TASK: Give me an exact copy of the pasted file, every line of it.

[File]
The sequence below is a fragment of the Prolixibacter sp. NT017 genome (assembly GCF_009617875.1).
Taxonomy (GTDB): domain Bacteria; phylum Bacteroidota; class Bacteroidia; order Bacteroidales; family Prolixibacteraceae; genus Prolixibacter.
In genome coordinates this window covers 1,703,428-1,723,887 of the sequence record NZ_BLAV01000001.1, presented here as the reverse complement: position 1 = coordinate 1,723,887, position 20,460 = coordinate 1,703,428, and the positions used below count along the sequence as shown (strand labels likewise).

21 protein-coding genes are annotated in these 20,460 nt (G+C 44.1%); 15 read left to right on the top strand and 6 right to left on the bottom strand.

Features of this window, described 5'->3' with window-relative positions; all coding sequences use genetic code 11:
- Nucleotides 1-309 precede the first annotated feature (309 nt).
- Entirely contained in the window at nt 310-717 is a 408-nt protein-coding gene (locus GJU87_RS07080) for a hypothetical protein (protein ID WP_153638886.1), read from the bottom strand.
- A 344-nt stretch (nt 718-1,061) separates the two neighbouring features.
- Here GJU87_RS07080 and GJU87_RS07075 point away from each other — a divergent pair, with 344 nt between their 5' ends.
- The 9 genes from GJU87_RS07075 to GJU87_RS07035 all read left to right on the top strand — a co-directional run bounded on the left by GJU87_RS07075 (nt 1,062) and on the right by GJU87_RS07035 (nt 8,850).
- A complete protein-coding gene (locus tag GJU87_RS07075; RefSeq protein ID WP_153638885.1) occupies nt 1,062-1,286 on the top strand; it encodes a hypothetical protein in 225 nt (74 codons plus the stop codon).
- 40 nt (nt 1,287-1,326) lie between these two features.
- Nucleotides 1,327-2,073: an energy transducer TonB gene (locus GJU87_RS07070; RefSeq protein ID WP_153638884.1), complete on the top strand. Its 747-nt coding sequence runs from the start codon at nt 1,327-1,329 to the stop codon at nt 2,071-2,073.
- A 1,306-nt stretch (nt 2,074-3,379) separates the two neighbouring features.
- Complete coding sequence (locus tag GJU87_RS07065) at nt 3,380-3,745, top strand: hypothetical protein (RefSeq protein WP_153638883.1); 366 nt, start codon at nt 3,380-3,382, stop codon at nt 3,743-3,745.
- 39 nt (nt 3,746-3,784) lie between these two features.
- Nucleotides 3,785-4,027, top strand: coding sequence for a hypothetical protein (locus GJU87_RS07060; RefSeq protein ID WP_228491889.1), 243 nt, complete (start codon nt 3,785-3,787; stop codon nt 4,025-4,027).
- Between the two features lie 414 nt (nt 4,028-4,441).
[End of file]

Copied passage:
The sequence below is a fragment of the Prolixibacter sp. NT017 genome (assembly GCF_009617875.1).
Taxonomy (GTDB): domain Bacteria; phylum Bacteroidota; class Bacteroidia; order Bacteroidales; family Prolixibacteraceae; genus Prolixibacter.
In genome coordinates this window covers 1,703,428-1,723,887 of the sequence record NZ_BLAV01000001.1, presented here as the reverse complement: position 1 = coordinate 1,723,887, position 20,460 = coordinate 1,703,428, and the positions used below count along the sequence as shown (strand labels likewise).

21 protein-coding genes are annotated in these 20,460 nt (G+C 44.1%); 15 read left to right on the top strand and 6 right to left on the bottom strand.

Features of this window, described 5'->3' with window-relative positions; all coding sequences use genetic code 11:
- Nucleotides 1-309 precede the first annotated feature (309 nt).
- Entirely contained in the window at nt 310-717 is a 408-nt protein-coding gene (locus GJU87_RS07080) for a hypothetical protein (protein ID WP_153638886.1), read from the bottom strand.
- A 344-nt stretch (nt 718-1,061) separates the two neighbouring features.
- Here GJU87_RS07080 and GJU87_RS07075 point away from each other — a divergent pair, with 344 nt between their 5' ends.
- The 9 genes from GJU87_RS07075 to GJU87_RS07035 all read left to right on the top strand — a co-directional run bounded on the left by GJU87_RS07075 (nt 1,062) and on the right by GJU87_RS07035 (nt 8,850).
- A complete protein-coding gene (locus tag GJU87_RS07075; RefSeq protein ID WP_153638885.1) occupies nt 1,062-1,286 on the top strand; it encodes a hypothetical protein in 225 nt (74 codons plus the stop codon).
- 40 nt (nt 1,287-1,326) lie between these two features.
- Nucleotides 1,327-2,073: an energy transducer TonB gene (locus GJU87_RS07070; RefSeq protein ID WP_153638884.1), complete on the top strand. Its 747-nt coding sequence runs from the start codon at nt 1,327-1,329 to the stop codon at nt 2,071-2,073.
- A 1,306-nt stretch (nt 2,074-3,379) separates the two neighbouring features.
- Complete coding sequence (locus tag GJU87_RS07065) at nt 3,380-3,745, top strand: hypothetical protein (RefSeq protein WP_153638883.1); 366 nt, start codon at nt 3,380-3,382, stop codon at nt 3,743-3,745.
- 39 nt (nt 3,746-3,784) lie between these two features.
- Nucleotides 3,785-4,027, top strand: coding sequence for a hypothetical protein (locus GJU87_RS07060; RefSeq protein ID WP_228491889.1), 243 nt, complete (start codon nt 3,785-3,787; stop codon nt 4,025-4,027).
- Between the two features lie 414 nt (nt 4,028-4,441).